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  Simply cool  (Read 4727 times)
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Offline DzzD
« Posted 2008-11-05 23:10:49 »

while surfing I found this fantastic little physic game

http://dan-ball.jp/en/javagame/dust/

very cool

Offline bobjob

JGO Knight


Medals: 12
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David A M


« Reply #1 - Posted 2008-11-05 23:25:41 »

This is so much fun.
Offline DzzD
« Reply #2 - Posted 2008-11-05 23:49:56 »

note that this is also a game, once you have set the player and some fighter you move the player with keyboard arrows, this is really an amazing and fun applet

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Offline Eli Delventhal

JGO Kernel


Medals: 42
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Exp: 10 years


Game Engineer


« Reply #3 - Posted 2008-11-06 06:03:12 »

Really cool, I wish it was open source. How did he squeeze so much optimization out of Java2D, I wonder?

See my work:
OTC Software
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JGO Ninja


Medals: 49


falling into the abyss of reality


« Reply #4 - Posted 2008-11-06 12:18:33 »

Really cool, I wish it was open source. How did he squeeze so much optimization out of Java2D, I wonder?

Small window size & direct pixel rendering, bypassing the accelerated pipeline entirely.
It's all about memory bandwidth.

Fun physics demo!
Offline EgonOlsen
« Reply #5 - Posted 2008-11-06 14:58:52 »

I don't get it. What am i supposed to do?

Offline Scarzzurs
« Reply #6 - Posted 2008-11-06 15:15:23 »

I'd classify it as a toy rather than a game.
Very interessting never-the-less. Thanks for sharing :-)

Small window size & direct pixel rendering, bypassing the accelerated pipeline entirely.
It's all about memory bandwidth.
How is "bypassing the accelerated pipeline" going to improve performance?
I was under the impression that direct pixel rendering was incredible slow...
I may have misunderstud something though...

- Scarzzurs

My games and Projects:
BlastingPixels.com,
Old website
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JGO Ninja


Medals: 49


falling into the abyss of reality


« Reply #7 - Posted 2008-11-06 17:07:56 »

I'd classify it as a toy rather than a game.
Very interessting never-the-less. Thanks for sharing :-)
How is "bypassing the accelerated pipeline" going to improve performance?
I was under the impression that direct pixel rendering was incredible slow...
I may have misunderstud something though...

- Scarzzurs

Sorry, I didn't mean to imply doing this improves performance.
Going back to DemonPants original question:
Quote
.... How did he squeeze so much optimization out of Java2D, I wonder?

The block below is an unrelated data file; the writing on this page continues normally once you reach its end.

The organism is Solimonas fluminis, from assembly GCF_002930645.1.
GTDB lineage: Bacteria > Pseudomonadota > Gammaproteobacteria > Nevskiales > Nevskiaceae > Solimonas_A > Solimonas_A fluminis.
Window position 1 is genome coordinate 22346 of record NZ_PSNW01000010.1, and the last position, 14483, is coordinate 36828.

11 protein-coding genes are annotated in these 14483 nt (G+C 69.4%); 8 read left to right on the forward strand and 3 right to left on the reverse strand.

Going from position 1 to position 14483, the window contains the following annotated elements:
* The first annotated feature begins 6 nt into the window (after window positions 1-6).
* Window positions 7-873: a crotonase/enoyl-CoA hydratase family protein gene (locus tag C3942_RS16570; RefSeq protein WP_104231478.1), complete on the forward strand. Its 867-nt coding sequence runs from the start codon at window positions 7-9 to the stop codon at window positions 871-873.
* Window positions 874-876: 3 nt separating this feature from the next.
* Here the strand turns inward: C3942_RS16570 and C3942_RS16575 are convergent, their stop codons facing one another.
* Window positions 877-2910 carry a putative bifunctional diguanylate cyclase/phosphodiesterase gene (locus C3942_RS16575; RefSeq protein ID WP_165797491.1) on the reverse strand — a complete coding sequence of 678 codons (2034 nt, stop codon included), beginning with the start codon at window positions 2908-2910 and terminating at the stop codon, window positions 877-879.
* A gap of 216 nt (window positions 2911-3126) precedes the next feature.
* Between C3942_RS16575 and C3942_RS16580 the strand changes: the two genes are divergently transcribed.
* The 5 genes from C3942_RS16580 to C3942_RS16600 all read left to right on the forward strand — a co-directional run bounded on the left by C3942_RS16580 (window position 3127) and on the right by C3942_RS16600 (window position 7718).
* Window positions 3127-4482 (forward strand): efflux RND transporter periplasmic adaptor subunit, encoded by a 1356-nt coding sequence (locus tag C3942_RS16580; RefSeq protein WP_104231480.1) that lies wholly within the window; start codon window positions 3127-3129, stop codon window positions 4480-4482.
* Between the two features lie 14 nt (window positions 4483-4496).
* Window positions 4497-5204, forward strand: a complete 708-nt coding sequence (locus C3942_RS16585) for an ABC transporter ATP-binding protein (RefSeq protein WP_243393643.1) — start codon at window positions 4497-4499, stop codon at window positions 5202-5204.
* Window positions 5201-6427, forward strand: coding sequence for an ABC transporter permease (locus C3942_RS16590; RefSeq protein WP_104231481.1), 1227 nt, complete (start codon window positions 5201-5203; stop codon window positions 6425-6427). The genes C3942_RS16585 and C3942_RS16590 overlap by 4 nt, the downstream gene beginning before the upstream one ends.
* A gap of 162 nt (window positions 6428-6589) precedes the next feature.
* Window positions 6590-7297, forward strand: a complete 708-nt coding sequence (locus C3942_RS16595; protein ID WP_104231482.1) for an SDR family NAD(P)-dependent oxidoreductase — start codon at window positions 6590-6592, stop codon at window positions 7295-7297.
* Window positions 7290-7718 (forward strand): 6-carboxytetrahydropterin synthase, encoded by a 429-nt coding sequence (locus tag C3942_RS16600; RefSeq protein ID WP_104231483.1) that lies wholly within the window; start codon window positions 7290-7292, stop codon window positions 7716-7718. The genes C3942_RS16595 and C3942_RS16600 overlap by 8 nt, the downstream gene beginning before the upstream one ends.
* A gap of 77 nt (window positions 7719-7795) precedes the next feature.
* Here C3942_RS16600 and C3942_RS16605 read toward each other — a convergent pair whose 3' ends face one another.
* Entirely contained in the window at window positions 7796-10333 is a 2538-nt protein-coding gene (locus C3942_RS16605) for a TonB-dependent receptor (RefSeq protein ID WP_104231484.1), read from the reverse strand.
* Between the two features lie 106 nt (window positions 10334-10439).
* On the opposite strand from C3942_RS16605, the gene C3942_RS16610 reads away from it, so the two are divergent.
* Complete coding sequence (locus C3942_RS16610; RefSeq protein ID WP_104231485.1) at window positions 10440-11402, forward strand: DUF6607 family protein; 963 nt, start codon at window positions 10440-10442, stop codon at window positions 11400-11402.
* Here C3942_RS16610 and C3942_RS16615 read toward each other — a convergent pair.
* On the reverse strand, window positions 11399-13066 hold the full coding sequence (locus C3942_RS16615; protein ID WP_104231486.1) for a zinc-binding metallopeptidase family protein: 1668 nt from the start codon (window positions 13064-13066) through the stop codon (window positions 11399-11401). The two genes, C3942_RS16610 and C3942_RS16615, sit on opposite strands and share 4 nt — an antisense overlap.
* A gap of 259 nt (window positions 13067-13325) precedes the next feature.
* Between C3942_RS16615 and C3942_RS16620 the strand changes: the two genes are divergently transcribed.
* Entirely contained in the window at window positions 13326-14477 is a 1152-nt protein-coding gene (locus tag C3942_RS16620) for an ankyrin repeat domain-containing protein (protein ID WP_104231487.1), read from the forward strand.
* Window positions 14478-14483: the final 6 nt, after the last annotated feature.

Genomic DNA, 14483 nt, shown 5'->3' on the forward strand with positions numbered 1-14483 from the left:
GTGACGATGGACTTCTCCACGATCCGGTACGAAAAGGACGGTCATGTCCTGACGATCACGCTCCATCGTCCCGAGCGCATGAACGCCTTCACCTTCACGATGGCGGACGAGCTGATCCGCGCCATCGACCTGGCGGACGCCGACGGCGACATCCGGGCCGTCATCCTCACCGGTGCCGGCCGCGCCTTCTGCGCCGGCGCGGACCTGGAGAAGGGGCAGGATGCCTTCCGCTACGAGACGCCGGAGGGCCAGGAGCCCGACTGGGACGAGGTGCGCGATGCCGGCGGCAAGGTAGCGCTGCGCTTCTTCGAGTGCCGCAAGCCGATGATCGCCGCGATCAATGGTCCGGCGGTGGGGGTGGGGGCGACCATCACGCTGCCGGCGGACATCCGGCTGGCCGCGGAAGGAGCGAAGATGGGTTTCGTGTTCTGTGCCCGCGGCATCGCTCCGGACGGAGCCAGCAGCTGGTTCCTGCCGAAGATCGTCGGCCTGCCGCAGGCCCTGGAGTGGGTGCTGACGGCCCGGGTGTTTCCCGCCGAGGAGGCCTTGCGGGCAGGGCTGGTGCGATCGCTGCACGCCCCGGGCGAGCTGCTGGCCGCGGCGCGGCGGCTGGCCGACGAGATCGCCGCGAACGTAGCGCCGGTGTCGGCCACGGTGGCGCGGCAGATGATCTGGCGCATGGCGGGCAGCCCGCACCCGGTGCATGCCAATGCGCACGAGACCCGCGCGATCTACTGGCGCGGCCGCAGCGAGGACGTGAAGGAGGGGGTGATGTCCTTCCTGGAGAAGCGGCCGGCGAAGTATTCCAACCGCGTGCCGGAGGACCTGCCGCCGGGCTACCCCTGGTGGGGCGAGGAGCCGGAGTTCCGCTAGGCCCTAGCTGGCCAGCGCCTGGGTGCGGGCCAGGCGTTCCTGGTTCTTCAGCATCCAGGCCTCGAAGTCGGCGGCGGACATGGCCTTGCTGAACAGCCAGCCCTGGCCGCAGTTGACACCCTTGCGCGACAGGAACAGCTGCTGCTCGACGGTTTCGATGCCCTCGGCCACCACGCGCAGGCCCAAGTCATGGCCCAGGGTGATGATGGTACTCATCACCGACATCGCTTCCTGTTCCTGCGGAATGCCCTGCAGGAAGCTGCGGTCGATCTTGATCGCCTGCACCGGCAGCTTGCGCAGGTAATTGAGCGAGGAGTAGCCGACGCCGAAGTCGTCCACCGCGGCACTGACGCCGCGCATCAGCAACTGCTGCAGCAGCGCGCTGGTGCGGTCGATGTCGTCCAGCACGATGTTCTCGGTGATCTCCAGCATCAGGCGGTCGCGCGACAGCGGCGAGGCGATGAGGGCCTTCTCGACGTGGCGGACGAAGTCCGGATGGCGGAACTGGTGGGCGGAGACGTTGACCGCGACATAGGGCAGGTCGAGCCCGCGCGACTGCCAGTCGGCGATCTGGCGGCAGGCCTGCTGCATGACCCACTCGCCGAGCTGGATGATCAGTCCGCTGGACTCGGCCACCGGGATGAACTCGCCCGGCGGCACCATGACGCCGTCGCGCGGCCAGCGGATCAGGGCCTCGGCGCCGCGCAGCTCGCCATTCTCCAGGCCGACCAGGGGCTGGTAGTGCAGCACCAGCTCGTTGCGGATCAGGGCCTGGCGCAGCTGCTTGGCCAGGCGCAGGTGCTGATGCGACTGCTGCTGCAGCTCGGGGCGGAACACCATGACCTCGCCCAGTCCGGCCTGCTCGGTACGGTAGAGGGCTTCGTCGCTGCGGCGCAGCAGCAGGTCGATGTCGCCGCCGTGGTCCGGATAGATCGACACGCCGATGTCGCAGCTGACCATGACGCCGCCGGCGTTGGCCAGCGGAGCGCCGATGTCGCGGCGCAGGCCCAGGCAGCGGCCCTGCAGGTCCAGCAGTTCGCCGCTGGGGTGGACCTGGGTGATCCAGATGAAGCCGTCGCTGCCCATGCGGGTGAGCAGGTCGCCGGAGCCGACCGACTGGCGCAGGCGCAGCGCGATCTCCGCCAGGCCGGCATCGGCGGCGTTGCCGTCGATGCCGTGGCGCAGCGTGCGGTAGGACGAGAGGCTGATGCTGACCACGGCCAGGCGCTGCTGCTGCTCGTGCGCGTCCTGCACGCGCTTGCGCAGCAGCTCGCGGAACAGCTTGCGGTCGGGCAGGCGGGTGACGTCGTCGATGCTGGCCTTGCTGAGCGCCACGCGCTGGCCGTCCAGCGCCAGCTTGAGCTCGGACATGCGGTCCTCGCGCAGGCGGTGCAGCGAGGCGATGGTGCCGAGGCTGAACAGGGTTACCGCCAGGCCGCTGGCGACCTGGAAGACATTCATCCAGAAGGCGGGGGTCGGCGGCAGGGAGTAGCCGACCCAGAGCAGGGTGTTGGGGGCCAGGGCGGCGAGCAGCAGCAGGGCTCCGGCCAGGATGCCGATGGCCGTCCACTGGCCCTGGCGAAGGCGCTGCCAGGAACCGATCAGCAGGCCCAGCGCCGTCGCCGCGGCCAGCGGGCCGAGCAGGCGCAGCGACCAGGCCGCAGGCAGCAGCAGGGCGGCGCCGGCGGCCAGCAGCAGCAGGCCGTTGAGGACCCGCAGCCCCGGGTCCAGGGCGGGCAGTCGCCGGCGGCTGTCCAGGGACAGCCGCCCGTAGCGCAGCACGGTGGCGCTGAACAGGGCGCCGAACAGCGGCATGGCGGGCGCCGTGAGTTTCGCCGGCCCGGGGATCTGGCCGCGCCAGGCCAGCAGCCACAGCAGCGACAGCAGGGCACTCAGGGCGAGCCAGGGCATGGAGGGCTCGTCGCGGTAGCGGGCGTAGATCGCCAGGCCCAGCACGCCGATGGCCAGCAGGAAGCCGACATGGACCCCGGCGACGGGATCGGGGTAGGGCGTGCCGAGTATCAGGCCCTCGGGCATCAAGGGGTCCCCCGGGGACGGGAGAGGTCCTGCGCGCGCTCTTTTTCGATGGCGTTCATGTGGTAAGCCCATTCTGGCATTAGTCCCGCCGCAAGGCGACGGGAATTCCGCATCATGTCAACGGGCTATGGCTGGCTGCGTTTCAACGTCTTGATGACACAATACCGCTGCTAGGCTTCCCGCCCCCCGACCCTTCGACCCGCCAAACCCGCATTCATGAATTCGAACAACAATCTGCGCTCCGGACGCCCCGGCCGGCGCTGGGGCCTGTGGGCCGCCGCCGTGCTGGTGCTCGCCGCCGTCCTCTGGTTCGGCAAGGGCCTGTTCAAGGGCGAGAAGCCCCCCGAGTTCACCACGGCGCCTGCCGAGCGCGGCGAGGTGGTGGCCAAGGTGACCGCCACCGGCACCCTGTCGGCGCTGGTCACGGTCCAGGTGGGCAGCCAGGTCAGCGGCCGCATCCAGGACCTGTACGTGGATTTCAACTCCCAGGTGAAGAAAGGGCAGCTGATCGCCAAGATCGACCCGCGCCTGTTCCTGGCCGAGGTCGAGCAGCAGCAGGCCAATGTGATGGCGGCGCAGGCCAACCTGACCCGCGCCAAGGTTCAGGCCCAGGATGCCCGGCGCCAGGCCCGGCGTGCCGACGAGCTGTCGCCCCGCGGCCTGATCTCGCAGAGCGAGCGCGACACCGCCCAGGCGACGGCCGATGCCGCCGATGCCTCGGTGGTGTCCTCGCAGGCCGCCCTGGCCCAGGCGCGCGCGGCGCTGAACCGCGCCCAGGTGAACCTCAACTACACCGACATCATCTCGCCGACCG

The Applet achieves what it does in spite of Java2D, not because of it.
The perceived performance is high because the speed limitations have been well understood & factored into the overall design.

You'd be surprised what you can achieve when your rendering is just manipulating values in a ~120000 element array. (400x300)
Offline Eli Delventhal

JGO Kernel


Medals: 42
Projects: 11
Exp: 10 years


Game Engineer


« Reply #8 - Posted 2008-11-06 22:25:16 »

How do you do that? All I know of is drawing to the raster in a BufferedImage, which obviously isn't what you're talking about.

See my work:
OTC Software
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JGO Ninja


Medals: 49


falling into the abyss of reality


« Reply #9 - Posted 2008-11-06 23:38:54 »

How do you do that? All I know of is drawing to the raster in a BufferedImage, which obviously isn't what you're talking about.

Essencially yes, the fastest way to do pixel rendering in 1.2+ is to write to the array exposed through the Rasters underlying DataBuffer.
Obviously by doing this you have to tailor your per-pixel rasterizing code to a particular pixel format, so be sure you pick one that won't require conversion when the Image's raster is blitted to the screen.
Games published by our own members! Check 'em out!
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Offline Hansdampf

Senior Devvie


Projects: 3


too offending?


« Reply #10 - Posted 2008-11-08 11:24:51 »

I wrote a benchmark that draws 100 000 fractal generated pixels (varying positions) at 60 fps (400 000 with q6600 using all cores).
There is a 800x600 image drawn pixel per pixel per frame.

You can easily loop through an 800x600 int[] array several times at 60 fps and alter all pixels.

lots of sillystupid games: http://www.emaggame.com
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